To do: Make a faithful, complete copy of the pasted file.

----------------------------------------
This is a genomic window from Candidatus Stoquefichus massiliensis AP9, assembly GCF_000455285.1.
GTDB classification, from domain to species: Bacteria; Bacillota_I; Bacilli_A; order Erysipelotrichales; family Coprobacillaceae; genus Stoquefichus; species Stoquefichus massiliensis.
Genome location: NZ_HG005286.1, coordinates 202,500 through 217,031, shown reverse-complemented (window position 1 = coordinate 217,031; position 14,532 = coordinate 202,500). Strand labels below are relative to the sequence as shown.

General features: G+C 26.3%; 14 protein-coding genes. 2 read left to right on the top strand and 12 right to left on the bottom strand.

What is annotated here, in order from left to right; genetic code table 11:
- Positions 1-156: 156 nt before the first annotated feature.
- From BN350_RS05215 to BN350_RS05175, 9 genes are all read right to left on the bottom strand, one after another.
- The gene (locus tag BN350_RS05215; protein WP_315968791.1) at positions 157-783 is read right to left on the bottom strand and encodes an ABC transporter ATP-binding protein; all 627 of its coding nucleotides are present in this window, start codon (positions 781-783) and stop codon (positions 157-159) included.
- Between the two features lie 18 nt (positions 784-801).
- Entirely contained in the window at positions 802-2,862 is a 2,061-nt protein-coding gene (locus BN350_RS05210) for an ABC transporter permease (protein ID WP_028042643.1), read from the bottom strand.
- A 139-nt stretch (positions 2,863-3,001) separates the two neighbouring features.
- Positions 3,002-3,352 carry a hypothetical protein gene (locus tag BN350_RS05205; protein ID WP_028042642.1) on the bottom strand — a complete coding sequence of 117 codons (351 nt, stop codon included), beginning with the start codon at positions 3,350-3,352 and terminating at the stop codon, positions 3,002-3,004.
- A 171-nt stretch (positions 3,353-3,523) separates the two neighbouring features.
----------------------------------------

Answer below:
This is a genomic window from Candidatus Stoquefichus massiliensis AP9, assembly GCF_000455285.1.
GTDB classification, from domain to species: Bacteria; Bacillota_I; Bacilli_A; order Erysipelotrichales; family Coprobacillaceae; genus Stoquefichus; species Stoquefichus massiliensis.
Genome location: NZ_HG005286.1, coordinates 202,500 through 217,031, shown reverse-complemented (window position 1 = coordinate 217,031; position 14,532 = coordinate 202,500). Strand labels below are relative to the sequence as shown.

General features: G+C 26.3%; 14 protein-coding genes. 2 read left to right on the top strand and 12 right to left on the bottom strand.

What is annotated here, in order from left to right; genetic code table 11:
- Positions 1-156: 156 nt before the first annotated feature.
- From BN350_RS05215 to BN350_RS05175, 9 genes are all read right to left on the bottom strand, one after another.
- The gene (locus tag BN350_RS05215; protein WP_315968791.1) at positions 157-783 is read right to left on the bottom strand and encodes an ABC transporter ATP-binding protein; all 627 of its coding nucleotides are present in this window, start codon (positions 781-783) and stop codon (positions 157-159) included.
- Between the two features lie 18 nt (positions 784-801).
- Entirely contained in the window at positions 802-2,862 is a 2,061-nt protein-coding gene (locus BN350_RS05210) for an ABC transporter permease (protein ID WP_028042643.1), read from the bottom strand.
- A 139-nt stretch (positions 2,863-3,001) separates the two neighbouring features.
- Positions 3,002-3,352 carry a hypothetical protein gene (locus tag BN350_RS05205; protein ID WP_028042642.1) on the bottom strand — a complete coding sequence of 117 codons (351 nt, stop codon included), beginning with the start codon at positions 3,350-3,352 and terminating at the stop codon, positions 3,002-3,004.
- A 171-nt stretch (positions 3,353-3,523) separates the two neighbouring features.